chinese laser weapon development


siegecrossbow

Brigadier
Staff member
Super Moderator
Yeah, that was just a rookie level scenario.

Here is a tournament level mass swarm scenario. Oh, the poor drones :D
No doubt that laser will be the dominating factor going forward. I think that the proliferation of drones created a nice niche for the weapon. Previously lasers were held back because killing targets such as missiles and planes within a short duration of time required very powerful weapons out of reach for electrically powered lasers. They had to use heavy and expensive chemical lasers instead and those werent very practical. However, smaller drones could be dispatched by relatively low powered lasers, essentially creating an environment for which militaries can incrementally improve laser performance as they field the weapons.
 

Nobonita Barua

Junior Member
Registered Member
No doubt that laser will be the dominating factor going forward. I think that the proliferation of drones created a nice niche for the weapon. Previously lasers were held back because killing targets such as missiles and planes within a short duration of time required very powerful weapons out of reach for electrically powered lasers. They had to use heavy and expensive chemical lasers instead and those werent very practical. However, smaller drones could be dispatched by relatively low powered lasers, essentially creating an environment for which militaries can incrementally improve laser performance as they field the weapons.
Hello,
this is an off-topic question. Is there any thread here that is related to rail gun development?
 

Max Demian

Junior Member
Registered Member
Look impressive. Those laser is on level of Command and Conquer weapon. Just few questions: How Raytheon will supply enough power for those weapon? Especially those on mobile platform. Is US already have Arc Reactor technology?
I think we can assume that these were 100kW class weapons, because this is the power level of the HEL TVD the US Army is currently procuring. A fiber laser has an electrical efficiency close to 30%. Assuming 90% efficiency along the optical path, gives 370kW input electrical power. That's well within the power range of a Tesla Model S sedan.

EDIT: Raytheon was competing for HEL TVD (shown in video), but appears to have lost to Lockheed Martin.
 
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Max Demian

Junior Member
Registered Member
No doubt that laser will be the dominating factor going forward. I think that the proliferation of drones created a nice niche for the weapon. Previously lasers were held back because killing targets such as missiles and planes within a short duration of time required very powerful weapons out of reach for electrically powered lasers. They had to use heavy and expensive chemical lasers instead and those werent very practical. However, smaller drones could be dispatched by relatively low powered lasers, essentially creating an environment for which militaries can incrementally improve laser performance as they field the weapons.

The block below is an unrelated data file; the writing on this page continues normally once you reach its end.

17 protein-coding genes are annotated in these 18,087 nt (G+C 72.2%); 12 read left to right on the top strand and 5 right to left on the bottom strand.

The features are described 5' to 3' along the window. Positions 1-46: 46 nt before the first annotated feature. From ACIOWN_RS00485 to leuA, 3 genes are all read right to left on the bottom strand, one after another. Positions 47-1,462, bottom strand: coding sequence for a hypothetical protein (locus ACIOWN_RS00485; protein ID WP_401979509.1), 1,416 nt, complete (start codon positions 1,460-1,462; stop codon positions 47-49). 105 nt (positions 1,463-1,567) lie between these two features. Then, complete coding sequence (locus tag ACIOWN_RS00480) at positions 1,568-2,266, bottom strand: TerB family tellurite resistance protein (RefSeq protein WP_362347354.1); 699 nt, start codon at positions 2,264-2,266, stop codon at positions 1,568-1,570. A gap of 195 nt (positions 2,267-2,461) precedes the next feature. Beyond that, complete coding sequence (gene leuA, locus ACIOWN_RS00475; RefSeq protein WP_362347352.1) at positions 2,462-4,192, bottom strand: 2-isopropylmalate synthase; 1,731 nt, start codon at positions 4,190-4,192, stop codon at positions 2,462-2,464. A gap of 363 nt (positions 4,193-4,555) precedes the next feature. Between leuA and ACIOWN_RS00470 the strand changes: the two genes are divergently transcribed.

Indeed. I am not sure if everyone realizes this, but weapons of this class are already capable of taking out subsonic cruise missiles. For harder or faster targets, multiple beams can be aimed at the same spot on the target. Rheinmetall demonstrated this capability 8 years ago when they shone five 10kW laser beams at the same target simultaneously.

If you scroll to 6m15s point of this video, you can see how such a technique would work out against cruise missiles:

EDIT:
This will be hugely disruptive to nations who don’t have an adequate counter-measure in development. We are on the cusp of a major paradigm change. The USN LCS Little Rock will be fielding a 150kW Lockheed Martin laser on its next deployment.
 
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siegecrossbow

Brigadier
Staff member
Super Moderator
Here is an interesting compact laser weapon marketed for anti-terrorism related purposes. It requires a battery backpack and could generate up to 8 KW of power in short bursts. It is effective against human targets, could set off enemy ammunition, and could blind or disable optics.

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gelgoog

Senior Member
Registered Member
The problem with lasers is that until the lasers become more efficient or the power units become more compact they aren't all that useful.
I have heard of recent advancements in microwave power beaming which might be more interesting than lasers to be honest.
 

Max Demian

Junior Member
Registered Member
The problem with lasers is that until the lasers become more efficient or the power units become more compact they aren't all that useful.
I have heard of recent advancements in microwave power beaming which might be more interesting than lasers to be honest.
They are already efficient enough for mounting on vehicles and ships.

IPG Photonics, the world leader in high-power fiber lasers has attained wall plug efficiencies of up to 50%.
 

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